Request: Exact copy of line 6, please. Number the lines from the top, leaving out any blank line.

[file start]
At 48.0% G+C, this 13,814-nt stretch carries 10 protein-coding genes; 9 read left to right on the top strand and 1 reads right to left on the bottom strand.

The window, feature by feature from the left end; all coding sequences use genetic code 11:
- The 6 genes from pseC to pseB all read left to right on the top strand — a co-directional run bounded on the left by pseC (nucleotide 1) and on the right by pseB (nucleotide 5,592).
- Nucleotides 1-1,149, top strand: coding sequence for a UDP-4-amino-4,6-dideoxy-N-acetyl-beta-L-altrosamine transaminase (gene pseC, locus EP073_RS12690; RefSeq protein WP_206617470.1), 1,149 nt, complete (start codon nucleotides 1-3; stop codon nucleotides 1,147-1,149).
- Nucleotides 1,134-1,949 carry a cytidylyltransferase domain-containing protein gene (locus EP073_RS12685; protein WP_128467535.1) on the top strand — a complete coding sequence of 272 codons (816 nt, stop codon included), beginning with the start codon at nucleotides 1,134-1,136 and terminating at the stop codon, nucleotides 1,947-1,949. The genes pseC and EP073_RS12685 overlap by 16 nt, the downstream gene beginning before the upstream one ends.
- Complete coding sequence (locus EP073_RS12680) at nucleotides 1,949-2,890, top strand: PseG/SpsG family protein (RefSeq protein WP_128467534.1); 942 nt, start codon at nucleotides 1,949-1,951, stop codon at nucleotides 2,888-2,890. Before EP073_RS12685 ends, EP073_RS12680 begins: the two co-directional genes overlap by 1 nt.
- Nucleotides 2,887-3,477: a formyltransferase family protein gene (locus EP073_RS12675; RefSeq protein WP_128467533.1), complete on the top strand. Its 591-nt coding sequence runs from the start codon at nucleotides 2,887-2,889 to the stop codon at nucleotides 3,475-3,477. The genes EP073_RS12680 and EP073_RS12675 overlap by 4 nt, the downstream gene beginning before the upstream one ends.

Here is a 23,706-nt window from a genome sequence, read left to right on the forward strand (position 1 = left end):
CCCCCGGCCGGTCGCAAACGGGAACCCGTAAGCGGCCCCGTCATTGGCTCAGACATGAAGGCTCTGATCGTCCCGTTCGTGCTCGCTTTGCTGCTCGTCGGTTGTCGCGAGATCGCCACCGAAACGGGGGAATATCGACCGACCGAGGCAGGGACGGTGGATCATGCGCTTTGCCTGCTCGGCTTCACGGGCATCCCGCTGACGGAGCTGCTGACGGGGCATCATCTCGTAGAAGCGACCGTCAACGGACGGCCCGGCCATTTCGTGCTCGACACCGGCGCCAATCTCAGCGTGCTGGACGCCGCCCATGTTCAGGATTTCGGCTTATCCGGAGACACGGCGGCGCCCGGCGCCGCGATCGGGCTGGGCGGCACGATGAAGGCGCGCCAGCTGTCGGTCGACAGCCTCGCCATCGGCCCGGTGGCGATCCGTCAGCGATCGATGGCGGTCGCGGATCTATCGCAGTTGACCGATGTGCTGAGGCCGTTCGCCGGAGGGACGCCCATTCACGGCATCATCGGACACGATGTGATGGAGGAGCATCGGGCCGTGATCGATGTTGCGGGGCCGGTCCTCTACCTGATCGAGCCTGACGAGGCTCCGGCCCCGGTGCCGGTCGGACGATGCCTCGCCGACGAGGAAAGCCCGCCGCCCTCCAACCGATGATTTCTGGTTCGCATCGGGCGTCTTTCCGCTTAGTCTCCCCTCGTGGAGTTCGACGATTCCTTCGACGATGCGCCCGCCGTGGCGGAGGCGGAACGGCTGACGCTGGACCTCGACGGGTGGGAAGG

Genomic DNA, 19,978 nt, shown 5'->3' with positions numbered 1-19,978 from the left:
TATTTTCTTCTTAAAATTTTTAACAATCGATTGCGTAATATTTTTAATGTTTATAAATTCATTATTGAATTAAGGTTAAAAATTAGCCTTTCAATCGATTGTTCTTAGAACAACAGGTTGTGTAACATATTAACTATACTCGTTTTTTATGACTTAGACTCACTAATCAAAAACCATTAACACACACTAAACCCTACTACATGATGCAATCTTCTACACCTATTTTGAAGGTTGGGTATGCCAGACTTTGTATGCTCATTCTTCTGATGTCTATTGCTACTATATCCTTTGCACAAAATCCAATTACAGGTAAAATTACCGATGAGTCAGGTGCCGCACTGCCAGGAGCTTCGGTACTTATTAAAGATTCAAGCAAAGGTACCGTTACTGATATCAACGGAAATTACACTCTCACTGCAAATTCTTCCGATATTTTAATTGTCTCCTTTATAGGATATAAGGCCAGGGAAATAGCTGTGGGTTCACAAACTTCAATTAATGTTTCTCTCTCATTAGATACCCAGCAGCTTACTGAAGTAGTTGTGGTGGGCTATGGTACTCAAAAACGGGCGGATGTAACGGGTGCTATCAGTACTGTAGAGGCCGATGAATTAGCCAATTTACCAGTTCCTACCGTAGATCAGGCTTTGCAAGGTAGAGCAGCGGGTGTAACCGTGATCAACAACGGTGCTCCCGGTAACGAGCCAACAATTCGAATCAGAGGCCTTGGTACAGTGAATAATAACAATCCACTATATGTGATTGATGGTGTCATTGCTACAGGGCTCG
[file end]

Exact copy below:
- Complete coding sequence (locus EP073_RS12680) at nucleotides 1,949-2,890, top strand: PseG/SpsG family protein (RefSeq protein WP_128467534.1); 942 nt, start codon at nucleotides 1,949-1,951, stop codon at nucleotides 2,888-2,890. Before EP073_RS12685 ends, EP073_RS12680 begins: the two co-directional genes overlap by 1 nt.